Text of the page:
Ultrasound guided needling vs. extracorporeal shockwave for the treatment of calcific tendinitis in the rotator cuff

“Bite sized Science” by Jonathan Vela, MD

Dept. of Rheumatology Aalborg Denmark

Email:  j.vela@rn.dk

Calcific tendinitis and associated inflammation of the rotator cuff is a frequently occurring disorder in which anti-inflammatory medication, exercise therapy and corticosteroid injection are recommended as first line treatments. More invasive techniques like shock wave and ultrasound guided needling (UGN see BOX1) can be utilized prior to arthroscopy. But is UGN or shockwave preferable?  Louwerens et al. examined this in a randomized controlled study from February 2020.

Participants had subacromial pain syndrome and a concurrent calcification in a rotator cuff tendon with a diameter of ³ 5 mm. Participation required shoulder pain ³ four months and insufficient relief from physiotherapy, anti-inflammatory medication and a subacromial corticosteroid injection. Participants with partial or full rotator cuff rupture were excluded.

Randomization was done electronically but blinding of participants was not possible due to the nature of the treatments. A total of 82 patients participated in the study. On average, they were 52 years old, had been symptomatic for ³ three years and their pain intensity were equivalent to 5.9 cm on a 10 cm visual analogue scale (VAS). Clinical outcomes were measured after one year and included pain intensity (VAS), function (Constant-Murley Score) and disability (Disability of Arm, Shoulder and Hand score) (see table 1 for relative effect)

Table 1. Relative effect of treatment after one year.

Figure 1.

Table 2. Effect of treatment after one year.

BOX 1. Ultrasound guided needling

Ultrasound guided needling, also known as barbotage, is an ultrasound guided lavage technique using two needles. The calcification is punctured multiple times with one needle while aspiration and lavage is performed with the other. The procedure is done using local anaesthetic and corticosteroid injection to minimize inflammation.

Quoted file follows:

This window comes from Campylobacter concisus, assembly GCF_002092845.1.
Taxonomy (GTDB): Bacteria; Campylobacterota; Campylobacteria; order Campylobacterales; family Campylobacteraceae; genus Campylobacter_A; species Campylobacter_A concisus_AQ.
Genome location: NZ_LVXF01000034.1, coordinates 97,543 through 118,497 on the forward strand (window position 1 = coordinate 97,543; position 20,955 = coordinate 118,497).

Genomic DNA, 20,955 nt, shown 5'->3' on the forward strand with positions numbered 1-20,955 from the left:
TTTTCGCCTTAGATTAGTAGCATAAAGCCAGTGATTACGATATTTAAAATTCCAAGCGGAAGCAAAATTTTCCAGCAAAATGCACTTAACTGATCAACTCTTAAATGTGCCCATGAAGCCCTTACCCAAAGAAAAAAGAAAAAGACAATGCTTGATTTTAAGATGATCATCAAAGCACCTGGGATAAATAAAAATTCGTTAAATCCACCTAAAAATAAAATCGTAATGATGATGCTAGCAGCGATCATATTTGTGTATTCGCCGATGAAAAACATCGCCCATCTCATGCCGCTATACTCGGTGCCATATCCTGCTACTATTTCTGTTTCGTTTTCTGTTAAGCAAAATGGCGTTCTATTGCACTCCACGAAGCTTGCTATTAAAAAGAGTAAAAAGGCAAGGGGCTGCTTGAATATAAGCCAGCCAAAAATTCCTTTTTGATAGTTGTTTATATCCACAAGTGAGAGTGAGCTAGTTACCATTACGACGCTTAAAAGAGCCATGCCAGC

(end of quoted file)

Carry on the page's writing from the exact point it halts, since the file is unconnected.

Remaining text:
None of the treatments had serious side effects but patients reported experiencing greater pain during shockwave treatment versus UGN (6.2 cm vs. 4.5 cm on a 10 cm VAS). In addition, 41% of patients receiving shockwave had additional treatment versus 22% in the UGN group. In the shockwave group, additional treatment consisted of arthroscopy with removal of bursa (7 patients), conversion to UGN (5 patients) and corticosteroid injection (5 patients). In the UGN group, the additional treatment consisted of corticosteroid injection (9 patients).

The study was well performed. The authors addressed several limitations in the discussion including the lack of a control group receiving no treatment. Here the authors explained that they tried to compensate for a lack of a “waiting list group” by only including patients who had failed previous conservative treatment.

Both treatments were effective, but UGN led to better results in pain reduction, increased function and decreased disability scores. Furthermore, UGN as a treatment was less painful and patients receiving UGN required fewer additional invasive treatments. It should be noted that the results presented are for the intention to treat analysis, thus the effect of shockwave alone could be less then reported.

For patients with subacromial pain syndrome due to calcific tendinitis and insufficient relief from physiotherapy, anti-inflammatory medication and a subacromial corticosteroid injection – UGN would be the preferred treatment option and a skill that clinicians should master.

 

Reference:

Louwerens JKG, Sierevelt IN, Kramer ET, et al. Comparing ultrasound-guided needling combined with a subacromial corticosteroid injection versus high-energy extracorporeal shockwave therapy for calcific tendinitis of the rotator cuff. A randomized controlled trial. Arthrosc J Arthrosc Relat Surg. 2020:1-11. doi:10.1016/j.arthro.2020.02.027

 

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